Since 2012, gynecologists have asked women to schedule a Pap smear every three years, instead of annually. But is it time for a further change?
In recent years, some gynecologic oncologists have proposed replacing Pap smears with an “upstream” cervical cancer screening method. Instead of testing broadly for abnormal cells, women would be screened for human papillomavirus (HPV), the root cause of almost 12,000 new cases of cervical cancer each year.
A woman could be screened for HPV every three years, with a positive HPV test warranting follow-up colposcopy or cytology testing, recommends an interim guidance report from the Society of Gynecologic Oncology and the American Society for Colposcopy and Cervical Pathology.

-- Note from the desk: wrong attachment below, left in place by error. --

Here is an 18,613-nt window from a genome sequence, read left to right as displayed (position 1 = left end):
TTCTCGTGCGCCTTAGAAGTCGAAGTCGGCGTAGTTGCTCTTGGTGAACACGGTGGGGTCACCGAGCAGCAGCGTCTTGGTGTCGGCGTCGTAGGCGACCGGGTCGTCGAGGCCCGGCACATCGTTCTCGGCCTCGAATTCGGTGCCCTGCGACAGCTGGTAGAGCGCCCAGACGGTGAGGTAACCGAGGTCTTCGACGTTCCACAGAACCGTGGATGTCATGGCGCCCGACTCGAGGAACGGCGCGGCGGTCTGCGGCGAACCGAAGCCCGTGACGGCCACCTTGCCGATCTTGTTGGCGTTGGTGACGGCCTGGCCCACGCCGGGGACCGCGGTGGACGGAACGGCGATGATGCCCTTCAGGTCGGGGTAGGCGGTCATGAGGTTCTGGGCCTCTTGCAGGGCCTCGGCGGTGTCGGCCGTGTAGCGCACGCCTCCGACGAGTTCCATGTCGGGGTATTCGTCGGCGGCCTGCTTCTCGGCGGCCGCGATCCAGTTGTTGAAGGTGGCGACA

“The downside to a Pap smear or cytology is it’s not as sensitive for picking up cervical dysplasia as HPV typing is,” explains S. Diane Yamada, MD, chief of gynecologic oncology at University of Chicago Medicine. “You may miss women who have high-risk HPV changes.”
Although countries like Australia and the Netherlands already use a similar HPV framework, the U.S. Preventive Services Task Force only okays screening methods that include a Pap smear. There are some concerns about switching from the Pap to the HPV test, including the higher costs of HPV tests and the fact that a positive HPV test might not predict whether the virus will ever cause cervical cancer.
“I do think, in certain women, HPV tests can replace the Pap smear,” Yamada says. “But I don’t think [the Pap smear] should be considered completely obsolete right now.”